There are many ways in which the media can incite moral panics and produce folk devils and one way in which this is possible is through labelling. Moral entrepreneurs, who dislike some particular behaviour such as drug takings, may use the media to put pressure on the authorities to do something. This is an important element in the process in creating moral panic. This refers to an exaggerated over-reaction by society to a perceived problem- usually fuelled or inspired by the media. The media also help to make the problem bigger and blow it out of proportion. There are many ways in which the media can stimulate this.
In a moral panic, the media identify a group as a folk devil. Folk devil can be identified as a threat to society’s values. The media also present the group in a negative stereotypical fashion and again exaggerate the scale of the problem. Also the ‘respectable’ people of the society such as, bishops, politicians and police chiefs condemn the group and its behaviour. Usually this would lead to a ‘crackdown’ on the threatening groups.
In spite of this, it may result in creating a self-fulfilling prophecy that amplifies the very problem that caused the panic in the first place. This could be seen in the instance with cases of drugs. As a result police set up drugs squads and in turn find out more drugs and the crackdown identifies more deviants, which then calls for even tougher action creating a deviance amplification spiral.
The most influential study was by Stanley Cohen, which was featured in his book Folk Devils and Moral Panics. He examined the role of the media and the media’s response to disturbances between 2 groups of teenagers. The Mods and the Rockers were two groups of largely working class teenagers, at English seaside resorts from 1964-1966, and Cohen examined the way in which this created a moral panic. The mods were distinguished as wearing smart clothes and rode scooters and listened to pop and soul, whilst rockers wore leather jackets and rode motorbikes and listened to rock and roll. Although in the early stages, distinctions were not very clear.
On the Easter weekend 1964 there were a few scuffles and broken windows and some beach huts were destroyed. Although the disorder was minimal, the media over reacted. In Cohen’s analysis, he uses the analogy of a disaster, where the media produce an inventory or stocktaking of what happened. This inventory contained three things. Exaggeration and distortion are one of them. This is where the media exaggerate the numbers involved and the extent of the violence and damage, and distort the picture through the dramatic reporting and sensational headlines. Second, is prediction and this were the media regularly predict and assume further conflict and violence will take place. Lastly, symbolisation, and this is where the mods and rockers symbols such as- their clothes, bikes, scooters and hairstyles- are negatively labelled and associated with deviance.
Cohen goes further and argues that the media’s portrayal of events produces a deviance amplification spiral by making it seem as if the problem was spreading and getting out of hand. This then led to an increased control response from the police and also courts. This then in turn produced further marginalisation and stigmatisation of the Mods and Rockers as deviants and less tolerance.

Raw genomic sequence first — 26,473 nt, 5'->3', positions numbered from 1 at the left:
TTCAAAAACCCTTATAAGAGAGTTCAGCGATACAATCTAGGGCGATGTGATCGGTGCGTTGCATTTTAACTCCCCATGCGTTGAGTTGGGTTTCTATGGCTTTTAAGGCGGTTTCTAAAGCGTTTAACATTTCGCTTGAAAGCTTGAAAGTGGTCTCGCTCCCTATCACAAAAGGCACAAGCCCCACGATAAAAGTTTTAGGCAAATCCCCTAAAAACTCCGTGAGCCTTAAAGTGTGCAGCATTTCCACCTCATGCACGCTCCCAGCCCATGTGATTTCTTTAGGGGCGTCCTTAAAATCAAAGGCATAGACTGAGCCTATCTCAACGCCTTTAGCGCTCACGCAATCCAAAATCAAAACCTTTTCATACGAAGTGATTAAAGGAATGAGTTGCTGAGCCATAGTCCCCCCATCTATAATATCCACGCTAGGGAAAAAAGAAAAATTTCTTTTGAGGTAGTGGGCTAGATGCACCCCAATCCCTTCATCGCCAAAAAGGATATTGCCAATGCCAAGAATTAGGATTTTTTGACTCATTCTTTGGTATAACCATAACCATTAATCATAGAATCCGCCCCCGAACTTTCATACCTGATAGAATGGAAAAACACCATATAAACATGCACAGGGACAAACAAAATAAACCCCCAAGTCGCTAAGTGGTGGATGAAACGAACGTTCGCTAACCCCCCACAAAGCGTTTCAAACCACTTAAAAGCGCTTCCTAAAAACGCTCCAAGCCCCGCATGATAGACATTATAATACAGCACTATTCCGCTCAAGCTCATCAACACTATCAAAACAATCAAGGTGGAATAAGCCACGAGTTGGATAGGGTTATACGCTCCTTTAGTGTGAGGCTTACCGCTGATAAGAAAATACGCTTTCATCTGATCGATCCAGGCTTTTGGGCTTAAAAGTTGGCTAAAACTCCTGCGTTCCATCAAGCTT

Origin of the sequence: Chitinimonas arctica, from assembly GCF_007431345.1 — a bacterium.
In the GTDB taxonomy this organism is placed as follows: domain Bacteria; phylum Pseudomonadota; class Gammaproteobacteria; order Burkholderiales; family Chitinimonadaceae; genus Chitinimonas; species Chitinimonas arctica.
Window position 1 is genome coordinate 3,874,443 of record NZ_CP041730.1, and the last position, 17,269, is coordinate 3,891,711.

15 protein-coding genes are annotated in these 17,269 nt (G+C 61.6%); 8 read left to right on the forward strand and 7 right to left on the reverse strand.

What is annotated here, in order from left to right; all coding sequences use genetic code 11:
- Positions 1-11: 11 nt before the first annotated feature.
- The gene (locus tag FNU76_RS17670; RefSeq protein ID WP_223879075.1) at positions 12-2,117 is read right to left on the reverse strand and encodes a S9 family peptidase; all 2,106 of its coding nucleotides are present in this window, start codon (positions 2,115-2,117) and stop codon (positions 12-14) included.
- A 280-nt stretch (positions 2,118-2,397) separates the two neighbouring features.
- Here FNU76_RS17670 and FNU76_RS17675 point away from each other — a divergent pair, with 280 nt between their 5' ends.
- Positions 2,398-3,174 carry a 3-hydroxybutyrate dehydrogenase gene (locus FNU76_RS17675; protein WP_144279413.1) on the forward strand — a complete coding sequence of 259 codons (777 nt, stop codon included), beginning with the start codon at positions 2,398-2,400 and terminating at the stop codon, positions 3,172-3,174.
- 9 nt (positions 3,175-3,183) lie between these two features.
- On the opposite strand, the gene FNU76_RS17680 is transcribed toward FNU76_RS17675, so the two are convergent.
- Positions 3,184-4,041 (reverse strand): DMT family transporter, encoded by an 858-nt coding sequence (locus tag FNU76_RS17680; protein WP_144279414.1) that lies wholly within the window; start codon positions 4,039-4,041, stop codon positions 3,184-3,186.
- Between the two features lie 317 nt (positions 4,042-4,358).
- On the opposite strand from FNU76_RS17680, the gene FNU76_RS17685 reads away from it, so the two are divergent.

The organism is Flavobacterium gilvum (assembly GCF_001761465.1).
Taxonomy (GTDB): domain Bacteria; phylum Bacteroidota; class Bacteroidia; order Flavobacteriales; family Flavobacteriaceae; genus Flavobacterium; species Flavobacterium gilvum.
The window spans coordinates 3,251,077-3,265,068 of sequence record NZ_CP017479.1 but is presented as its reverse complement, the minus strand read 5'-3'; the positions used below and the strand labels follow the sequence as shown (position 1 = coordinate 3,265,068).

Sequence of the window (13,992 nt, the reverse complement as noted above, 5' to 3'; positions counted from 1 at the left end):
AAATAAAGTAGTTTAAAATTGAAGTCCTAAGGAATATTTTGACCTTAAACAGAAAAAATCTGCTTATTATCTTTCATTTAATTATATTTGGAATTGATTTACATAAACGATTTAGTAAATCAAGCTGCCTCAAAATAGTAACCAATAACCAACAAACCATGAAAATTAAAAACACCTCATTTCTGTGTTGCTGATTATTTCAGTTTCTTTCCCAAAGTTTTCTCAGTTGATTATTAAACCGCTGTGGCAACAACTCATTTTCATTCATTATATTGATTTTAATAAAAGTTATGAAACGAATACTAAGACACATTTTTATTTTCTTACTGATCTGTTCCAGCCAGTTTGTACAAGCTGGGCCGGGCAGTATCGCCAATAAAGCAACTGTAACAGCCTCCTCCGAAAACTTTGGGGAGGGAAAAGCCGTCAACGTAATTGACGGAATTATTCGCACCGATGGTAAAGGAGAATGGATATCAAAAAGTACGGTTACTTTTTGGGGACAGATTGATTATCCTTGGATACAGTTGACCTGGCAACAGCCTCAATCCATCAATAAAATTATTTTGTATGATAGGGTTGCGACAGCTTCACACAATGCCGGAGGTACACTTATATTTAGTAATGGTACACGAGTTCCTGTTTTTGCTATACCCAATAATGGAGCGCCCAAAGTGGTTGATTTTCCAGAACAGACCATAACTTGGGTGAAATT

The media further amplified the deviance by defining the two groups and their sub cultural styles. By emphasising their supposed differences, the media made clear the two distinct identities and transformed loose-knit grouping into two tight knit gangs. This encouraged polarisation and helped create a self- fulfilling prophecy of escalating conflict as youths acted out roles the media had assigned them.
Cohen also observed that the medias definition of the situation are crucial in creating a moral panic, because in large-scale modern societies, most people have no direct experience of the events themselves and therefore have to rely on the media for information about them. In the case of the Mods and Rockers, this allowed the media to portray them as folk devil.
However it could be said that the notion described by Cohen are outdated. Fashion and music have become more diverse, and young people rarely identify themselves with one particular style. Subsequently, society has become more complex, fragmented and liberal and it’s less clear what constitutes deviant behaviour. Thirdly, politicians are cautious when trying to create a moral panic over, for example, teenage mums, in case they are seen as old-fashioned bullies. McRobbie and Thornton argue that society and the media have moved on and new concepts and ideas. They also point out that early versions of the moral panic model saw society as one influenced by postmodernism, would take a more differentiated approach.
It has been widely accepted that this is the age of moral panics. From the Bulger case to mad cow disease, newspaper headlines continually warn of some new danger and television programmes echo the theme with sensational documentaries. Although today’s media audiences are accustomed to ‘shock’ stories. So it could be said that they do not react to manic to media exaggerations. Finally it has been said that the media create moral panic to preserve ruling class hegemony. This was seen in the 1970s mugging, which were sensationalised by the elite to divert the attention from the crisis of the Britain capitalism.
In conclusion many of the dramatized stories illustrate many aspects of moral panic and highlight the way such issues are portrayed and orchestrated by the media. As it is the case with many moral panics become ‘deviants’ such as the Mods and Rockers, and are deemed threatening to our society as a result of the media’s reporting of their views and actions.
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